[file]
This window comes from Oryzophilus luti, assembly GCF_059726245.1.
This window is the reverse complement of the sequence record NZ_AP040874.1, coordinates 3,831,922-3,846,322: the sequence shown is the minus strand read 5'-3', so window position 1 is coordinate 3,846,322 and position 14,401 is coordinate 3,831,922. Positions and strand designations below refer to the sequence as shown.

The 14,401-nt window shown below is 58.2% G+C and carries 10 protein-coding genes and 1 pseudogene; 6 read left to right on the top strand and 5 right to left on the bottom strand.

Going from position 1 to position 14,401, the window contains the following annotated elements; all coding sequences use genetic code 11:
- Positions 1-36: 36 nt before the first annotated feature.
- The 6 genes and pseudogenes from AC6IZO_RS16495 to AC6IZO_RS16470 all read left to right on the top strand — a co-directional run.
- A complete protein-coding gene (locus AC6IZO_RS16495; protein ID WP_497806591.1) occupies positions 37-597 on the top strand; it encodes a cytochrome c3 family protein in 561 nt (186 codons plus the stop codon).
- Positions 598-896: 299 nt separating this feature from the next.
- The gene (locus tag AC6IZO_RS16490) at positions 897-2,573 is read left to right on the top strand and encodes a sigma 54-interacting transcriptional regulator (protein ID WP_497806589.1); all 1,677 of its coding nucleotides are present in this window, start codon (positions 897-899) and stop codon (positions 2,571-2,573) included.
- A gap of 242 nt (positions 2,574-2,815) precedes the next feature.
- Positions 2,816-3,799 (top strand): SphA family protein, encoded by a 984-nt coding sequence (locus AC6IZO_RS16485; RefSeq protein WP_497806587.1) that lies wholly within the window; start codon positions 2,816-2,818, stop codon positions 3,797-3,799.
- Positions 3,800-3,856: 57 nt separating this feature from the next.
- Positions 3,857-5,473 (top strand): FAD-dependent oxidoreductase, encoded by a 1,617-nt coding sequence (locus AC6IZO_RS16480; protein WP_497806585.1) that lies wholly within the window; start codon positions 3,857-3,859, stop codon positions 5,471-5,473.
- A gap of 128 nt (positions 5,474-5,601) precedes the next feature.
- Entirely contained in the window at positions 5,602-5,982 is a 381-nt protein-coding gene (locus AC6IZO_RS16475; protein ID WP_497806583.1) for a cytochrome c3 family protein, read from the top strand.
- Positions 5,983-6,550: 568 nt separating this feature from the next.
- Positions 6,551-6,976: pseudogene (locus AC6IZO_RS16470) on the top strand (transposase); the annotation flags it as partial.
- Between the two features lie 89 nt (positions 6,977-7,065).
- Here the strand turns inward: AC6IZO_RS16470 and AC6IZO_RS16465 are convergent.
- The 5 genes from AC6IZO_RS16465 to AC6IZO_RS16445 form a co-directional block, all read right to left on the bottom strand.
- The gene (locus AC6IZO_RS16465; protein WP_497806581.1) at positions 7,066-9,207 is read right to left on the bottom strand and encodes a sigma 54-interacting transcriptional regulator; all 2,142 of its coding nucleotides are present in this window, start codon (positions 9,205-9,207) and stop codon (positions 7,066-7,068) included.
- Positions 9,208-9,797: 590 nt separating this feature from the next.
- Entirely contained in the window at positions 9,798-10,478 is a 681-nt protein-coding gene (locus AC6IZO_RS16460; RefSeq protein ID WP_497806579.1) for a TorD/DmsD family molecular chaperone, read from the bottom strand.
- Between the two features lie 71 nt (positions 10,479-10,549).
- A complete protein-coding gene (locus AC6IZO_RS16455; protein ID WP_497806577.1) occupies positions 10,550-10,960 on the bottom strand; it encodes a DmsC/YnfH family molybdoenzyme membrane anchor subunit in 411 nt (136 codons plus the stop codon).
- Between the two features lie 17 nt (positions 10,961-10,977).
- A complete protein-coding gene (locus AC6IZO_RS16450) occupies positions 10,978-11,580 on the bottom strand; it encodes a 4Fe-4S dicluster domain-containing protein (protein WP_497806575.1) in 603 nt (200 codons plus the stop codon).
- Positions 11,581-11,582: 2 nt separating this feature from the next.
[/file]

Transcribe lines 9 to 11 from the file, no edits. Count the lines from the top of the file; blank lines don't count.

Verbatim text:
- The gene (locus tag AC6IZO_RS16490) at positions 897-2,573 is read left to right on the top strand and encodes a sigma 54-interacting transcriptional regulator (protein ID WP_497806589.1); all 1,677 of its coding nucleotides are present in this window, start codon (positions 897-899) and stop codon (positions 2,571-2,573) included.
- A gap of 242 nt (positions 2,574-2,815) precedes the next feature.
- Positions 2,816-3,799 (top strand): SphA family protein, encoded by a 984-nt coding sequence (locus AC6IZO_RS16485; RefSeq protein WP_497806587.1) that lies wholly within the window; start codon positions 2,816-2,818, stop codon positions 3,797-3,799.